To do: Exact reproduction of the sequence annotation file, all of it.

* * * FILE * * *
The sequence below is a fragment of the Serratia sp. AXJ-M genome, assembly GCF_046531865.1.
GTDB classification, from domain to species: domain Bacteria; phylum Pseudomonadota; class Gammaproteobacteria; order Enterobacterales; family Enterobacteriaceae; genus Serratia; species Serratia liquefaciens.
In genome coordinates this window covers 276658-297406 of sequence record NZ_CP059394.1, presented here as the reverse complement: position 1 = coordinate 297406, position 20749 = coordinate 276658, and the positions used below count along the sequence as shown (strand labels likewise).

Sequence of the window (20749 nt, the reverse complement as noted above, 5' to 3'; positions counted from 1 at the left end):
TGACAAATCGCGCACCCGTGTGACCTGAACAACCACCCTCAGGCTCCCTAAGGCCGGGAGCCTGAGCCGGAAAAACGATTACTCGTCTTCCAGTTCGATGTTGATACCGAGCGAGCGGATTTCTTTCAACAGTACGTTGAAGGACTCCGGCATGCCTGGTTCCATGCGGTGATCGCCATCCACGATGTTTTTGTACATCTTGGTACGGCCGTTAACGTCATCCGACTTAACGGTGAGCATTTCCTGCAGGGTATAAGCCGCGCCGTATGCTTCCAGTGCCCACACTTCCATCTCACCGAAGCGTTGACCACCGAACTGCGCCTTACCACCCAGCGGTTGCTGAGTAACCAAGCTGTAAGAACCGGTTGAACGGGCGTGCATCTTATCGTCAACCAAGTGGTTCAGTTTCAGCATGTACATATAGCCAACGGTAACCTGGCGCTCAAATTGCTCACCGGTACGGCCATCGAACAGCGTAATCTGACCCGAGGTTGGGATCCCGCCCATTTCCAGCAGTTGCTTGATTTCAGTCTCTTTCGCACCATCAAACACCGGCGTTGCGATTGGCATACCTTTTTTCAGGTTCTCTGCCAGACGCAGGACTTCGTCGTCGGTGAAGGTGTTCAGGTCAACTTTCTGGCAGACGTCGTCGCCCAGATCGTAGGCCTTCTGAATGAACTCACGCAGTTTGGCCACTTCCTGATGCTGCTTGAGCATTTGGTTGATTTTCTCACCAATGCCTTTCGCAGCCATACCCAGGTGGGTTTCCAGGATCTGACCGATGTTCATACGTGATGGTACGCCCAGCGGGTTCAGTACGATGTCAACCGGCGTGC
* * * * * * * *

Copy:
The sequence below is a fragment of the Serratia sp. AXJ-M genome, assembly GCF_046531865.1.
GTDB classification, from domain to species: domain Bacteria; phylum Pseudomonadota; class Gammaproteobacteria; order Enterobacterales; family Enterobacteriaceae; genus Serratia; species Serratia liquefaciens.
In genome coordinates this window covers 276658-297406 of sequence record NZ_CP059394.1, presented here as the reverse complement: position 1 = coordinate 297406, position 20749 = coordinate 276658, and the positions used below count along the sequence as shown (strand labels likewise).

Sequence of the window (20749 nt, the reverse complement as noted above, 5' to 3'; positions counted from 1 at the left end):
TGACAAATCGCGCACCCGTGTGACCTGAACAACCACCCTCAGGCTCCCTAAGGCCGGGAGCCTGAGCCGGAAAAACGATTACTCGTCTTCCAGTTCGATGTTGATACCGAGCGAGCGGATTTCTTTCAACAGTACGTTGAAGGACTCCGGCATGCCTGGTTCCATGCGGTGATCGCCATCCACGATGTTTTTGTACATCTTGGTACGGCCGTTAACGTCATCCGACTTAACGGTGAGCATTTCCTGCAGGGTATAAGCCGCGCCGTATGCTTCCAGTGCCCACACTTCCATCTCACCGAAGCGTTGACCACCGAACTGCGCCTTACCACCCAGCGGTTGCTGAGTAACCAAGCTGTAAGAACCGGTTGAACGGGCGTGCATCTTATCGTCAACCAAGTGGTTCAGTTTCAGCATGTACATATAGCCAACGGTAACCTGGCGCTCAAATTGCTCACCGGTACGGCCATCGAACAGCGTAATCTGACCCGAGGTTGGGATCCCGCCCATTTCCAGCAGTTGCTTGATTTCAGTCTCTTTCGCACCATCAAACACCGGCGTTGCGATTGGCATACCTTTTTTCAGGTTCTCTGCCAGACGCAGGACTTCGTCGTCGGTGAAGGTGTTCAGGTCAACTTTCTGGCAGACGTCGTCGCCCAGATCGTAGGCCTTCTGAATGAACTCACGCAGTTTGGCCACTTCCTGATGCTGCTTGAGCATTTGGTTGATTTTCTCACCAATGCCTTTCGCAGCCATACCCAGGTGGGTTTCCAGGATCTGACCGATGTTCATACGTGATGGTACGCCCAGCGGGTTCAGTACGATGTCAACCGGCGTGC